Mike Saxby has been in the telecom channel long enough to know that telecom service selling is a bridge too far for some VARs. That's why, as he moves into the role of president for master agent Communication Management Services (CMS), he and his team plan to roll up their sleeves and take IT solution provider relationships beyond the level of supplier management.
"The approach CMS is taking is really one based on strategic investment," Saxby told CRN this week. "We are working with partners and plan to work with net-new IT partners to help them build their practice and create a much bigger relationship."
Saxby was named president of San Diego-based CMS in late January. He previously was chief strategy officer for master agent Telecom Brokerage, Inc. (TBI) and spent years as group publisher for the telecom division of Virgo Publishing.
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He's now aligned with Gene Foster, who remains as CMS' CEO and founded the company -- now one of the country's biggest master agents -- in 1991.
"The thing that was most attractive about this is that Gene, who founded the company and still owns it, is a visionary in terms of the mobility space," Saxby said. "CMS even built a separate practice focused on being a distributor of mobility solutions."
Many VARs embracing telecom and carrier services practices understand the telecom world's residual revenue model but have a tough time reconciling that model with the way their businesses are traditionally structured, from compensation to staffing.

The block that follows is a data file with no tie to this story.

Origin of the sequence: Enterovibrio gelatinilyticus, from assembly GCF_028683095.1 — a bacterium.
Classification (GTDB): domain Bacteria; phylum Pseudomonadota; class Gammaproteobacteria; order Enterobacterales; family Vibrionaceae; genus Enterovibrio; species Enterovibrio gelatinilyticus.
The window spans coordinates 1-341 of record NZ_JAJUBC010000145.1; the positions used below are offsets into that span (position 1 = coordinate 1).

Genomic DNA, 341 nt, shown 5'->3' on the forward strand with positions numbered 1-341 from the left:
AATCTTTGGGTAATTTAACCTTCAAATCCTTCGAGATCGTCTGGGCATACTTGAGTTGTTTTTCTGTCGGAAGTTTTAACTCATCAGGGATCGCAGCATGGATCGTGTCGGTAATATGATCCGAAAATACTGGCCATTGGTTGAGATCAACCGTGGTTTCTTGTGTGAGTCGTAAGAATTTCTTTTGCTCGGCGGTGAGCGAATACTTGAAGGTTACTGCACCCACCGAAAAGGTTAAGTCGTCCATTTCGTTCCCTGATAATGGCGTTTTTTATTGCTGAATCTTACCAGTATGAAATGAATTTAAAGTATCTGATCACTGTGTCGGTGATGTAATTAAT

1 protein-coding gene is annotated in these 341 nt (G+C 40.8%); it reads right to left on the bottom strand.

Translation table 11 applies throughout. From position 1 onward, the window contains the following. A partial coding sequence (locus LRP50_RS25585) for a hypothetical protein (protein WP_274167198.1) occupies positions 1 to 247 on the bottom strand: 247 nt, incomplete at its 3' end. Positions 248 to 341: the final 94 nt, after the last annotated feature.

It's those conversations CMS plans to focus on, Saxby said.
"What it means is that we're working with [the partner's] executive management team: sitting down with the CFO, looking at staffing, looking at how to build a proper financial model," he said. "It's a real, honest conversation about how this business works, and building a recurring revenue stream that acts a lot like an annuity. They have to understand that it's work -- it's going to take two-plus years for this to become profitable. So they, and we, have to go down the road of strategic investment.
"They have to understand that this is an additional line of business," Saxby added. "It's not just sending the contract over. It's not going to build that way."
PUBLISHED FEB. 7, 2013